A number of measures called for by experts and NGOs (including Transform and Release), have been introduced in the UK recently. These are helping to reduce potential negative impacts of the COVID-19 pandemic, and the lockdown to manage it. These include:
- Doctors and pharmacists have been able to issue prescriptions and implement other procedures that operate outside of pre-existing guidelines to help maintain physical distancing, and protect the lives of service providers and clients. This includes moving most people on daily supervised OST to weekly or longer pick-up for take-home use. This approach has since been endorsed by PHE in their COVID19: guidelines for commissioners and providers of services for people who use drugs including alcohol.
- Naloxone provision has been increased significantly, including in Scotland where the Lord Advocate issued a Letter of Comfort guaranteeing additional registered (non drug treatment) services supplying Naloxone would not be prosecuted.
- The delivery of controlled drugs, such as methadone and buprenorphine, have been included in the national prescription delivery service for the vulnerable who are ‘shielded’.
- A significant proportion of homeless people, particularly those sleeping rough, have been placed in temporary accommodation, including hotels, hostels and B&Bs, to assist with physical distancing requirements. This has successfully limited the number of COVID-19 infections and deaths in this group.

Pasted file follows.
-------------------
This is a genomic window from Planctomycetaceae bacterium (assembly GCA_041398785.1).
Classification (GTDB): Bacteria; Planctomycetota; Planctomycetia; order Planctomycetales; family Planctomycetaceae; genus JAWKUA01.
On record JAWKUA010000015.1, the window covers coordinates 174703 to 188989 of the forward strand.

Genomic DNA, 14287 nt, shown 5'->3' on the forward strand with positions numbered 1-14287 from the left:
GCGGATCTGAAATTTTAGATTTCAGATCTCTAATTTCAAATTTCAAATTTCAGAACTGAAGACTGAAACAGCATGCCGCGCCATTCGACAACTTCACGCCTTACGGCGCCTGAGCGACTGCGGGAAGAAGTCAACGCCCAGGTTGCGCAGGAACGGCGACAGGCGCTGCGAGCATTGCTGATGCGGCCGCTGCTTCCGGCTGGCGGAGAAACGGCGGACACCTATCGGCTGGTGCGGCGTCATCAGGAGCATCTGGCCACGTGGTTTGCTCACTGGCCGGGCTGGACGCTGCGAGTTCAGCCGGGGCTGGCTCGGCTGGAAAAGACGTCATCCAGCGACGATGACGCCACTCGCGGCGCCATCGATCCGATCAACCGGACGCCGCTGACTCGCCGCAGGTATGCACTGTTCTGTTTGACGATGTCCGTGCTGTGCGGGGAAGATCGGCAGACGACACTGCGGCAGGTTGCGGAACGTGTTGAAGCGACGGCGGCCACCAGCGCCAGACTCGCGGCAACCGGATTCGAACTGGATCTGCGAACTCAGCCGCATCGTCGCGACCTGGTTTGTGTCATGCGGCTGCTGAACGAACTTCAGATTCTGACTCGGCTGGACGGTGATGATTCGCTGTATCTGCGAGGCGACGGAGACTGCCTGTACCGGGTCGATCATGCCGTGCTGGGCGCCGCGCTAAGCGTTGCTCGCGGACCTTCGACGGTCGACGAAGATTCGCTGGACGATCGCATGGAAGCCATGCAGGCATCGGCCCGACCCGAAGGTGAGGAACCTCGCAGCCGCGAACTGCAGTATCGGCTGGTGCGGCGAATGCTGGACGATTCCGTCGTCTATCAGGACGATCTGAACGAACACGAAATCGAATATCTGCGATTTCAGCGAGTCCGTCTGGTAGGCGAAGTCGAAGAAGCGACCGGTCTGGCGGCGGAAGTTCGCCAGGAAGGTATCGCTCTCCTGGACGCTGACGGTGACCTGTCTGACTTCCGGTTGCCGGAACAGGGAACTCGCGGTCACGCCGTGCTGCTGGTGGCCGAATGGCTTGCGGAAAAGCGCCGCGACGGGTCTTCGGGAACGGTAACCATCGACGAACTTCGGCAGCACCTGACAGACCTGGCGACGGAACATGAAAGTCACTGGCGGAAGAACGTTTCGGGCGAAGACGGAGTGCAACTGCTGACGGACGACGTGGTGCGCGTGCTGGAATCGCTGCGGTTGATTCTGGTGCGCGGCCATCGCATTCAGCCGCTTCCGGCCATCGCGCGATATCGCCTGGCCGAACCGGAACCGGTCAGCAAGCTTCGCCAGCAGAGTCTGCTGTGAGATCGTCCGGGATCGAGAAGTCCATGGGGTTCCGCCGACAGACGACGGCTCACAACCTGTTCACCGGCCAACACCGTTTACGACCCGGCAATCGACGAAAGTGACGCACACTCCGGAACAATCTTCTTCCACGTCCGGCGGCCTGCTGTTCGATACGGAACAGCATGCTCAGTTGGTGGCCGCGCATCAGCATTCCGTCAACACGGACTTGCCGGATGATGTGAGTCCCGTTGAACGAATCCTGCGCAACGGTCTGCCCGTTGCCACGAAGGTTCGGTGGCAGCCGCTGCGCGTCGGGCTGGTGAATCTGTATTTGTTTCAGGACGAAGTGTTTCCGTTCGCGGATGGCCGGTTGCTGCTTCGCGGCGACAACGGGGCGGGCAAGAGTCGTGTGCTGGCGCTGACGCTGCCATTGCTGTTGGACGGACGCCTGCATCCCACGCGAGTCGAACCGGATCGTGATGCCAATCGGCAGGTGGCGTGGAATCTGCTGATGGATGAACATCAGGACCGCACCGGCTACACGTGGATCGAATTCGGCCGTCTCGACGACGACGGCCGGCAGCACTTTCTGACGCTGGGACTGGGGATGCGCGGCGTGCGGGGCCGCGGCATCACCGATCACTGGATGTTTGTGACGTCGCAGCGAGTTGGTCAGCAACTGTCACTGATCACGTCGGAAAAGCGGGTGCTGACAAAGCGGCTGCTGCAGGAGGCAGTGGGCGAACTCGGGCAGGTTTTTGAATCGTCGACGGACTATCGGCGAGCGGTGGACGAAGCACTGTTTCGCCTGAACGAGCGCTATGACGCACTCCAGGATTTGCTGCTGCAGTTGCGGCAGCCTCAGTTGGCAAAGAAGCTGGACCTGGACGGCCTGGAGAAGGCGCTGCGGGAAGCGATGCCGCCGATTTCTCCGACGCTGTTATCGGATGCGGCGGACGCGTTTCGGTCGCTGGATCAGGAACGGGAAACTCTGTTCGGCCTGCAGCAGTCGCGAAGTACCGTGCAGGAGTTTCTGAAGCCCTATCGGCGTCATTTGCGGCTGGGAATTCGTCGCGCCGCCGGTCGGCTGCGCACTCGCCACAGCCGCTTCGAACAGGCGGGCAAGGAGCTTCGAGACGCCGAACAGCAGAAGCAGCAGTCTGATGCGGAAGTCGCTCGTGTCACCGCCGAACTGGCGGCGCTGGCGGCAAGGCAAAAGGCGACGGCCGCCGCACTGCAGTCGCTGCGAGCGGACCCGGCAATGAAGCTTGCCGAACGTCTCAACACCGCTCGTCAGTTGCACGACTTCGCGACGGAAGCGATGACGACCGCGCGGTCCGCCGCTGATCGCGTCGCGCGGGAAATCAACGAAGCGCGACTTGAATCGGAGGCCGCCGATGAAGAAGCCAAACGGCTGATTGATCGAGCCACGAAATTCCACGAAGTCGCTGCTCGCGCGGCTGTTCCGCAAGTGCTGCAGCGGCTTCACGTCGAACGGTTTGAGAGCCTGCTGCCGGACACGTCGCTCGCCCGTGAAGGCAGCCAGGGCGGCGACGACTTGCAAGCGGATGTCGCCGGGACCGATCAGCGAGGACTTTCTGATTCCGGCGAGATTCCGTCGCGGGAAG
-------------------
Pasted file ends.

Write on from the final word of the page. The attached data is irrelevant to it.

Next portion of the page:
Protecting vulnerable people who use drugs during the pandemic will remain a challenge as communities transition out of lockdown. We must seize this opportunity to build on progress made, and address the many long term structural problems, including homelessness, and chronic underfunding of drug services.
Most people who are dependent on drugs have underlying, and often serious, health issues. As a result they should be assessed by health services, and where appropriate, designated as at high-risk for COVID-19, and suitably protected. Failure to protect the 320,000 people dependent on drugs as the lockdown is eased risks rapidly rising infection rates among this vulnerable population fueling a second wave of community transmissions.
The COVID-19 crisis has led to an unprecedented increase in demand for drug treatment services. Long-term funding for this area should be increased dramatically to meet demand, address the needs of some of the most marginalised and vulnerable in society, and minimise COVID-19 transmission among both service providers and clients.
Systems must be put in place to ensure that there is an adequate supply of harm reduction supplies, including sterile injecting equipment, that is flexible in the way it is dispensed to ensure physical distancing. This should include allowing the provision of crack pipes through needle exchange programmes, to reduce sharing, and risks of mouth and lung injury, and to help engage people who smoke stimulants with services.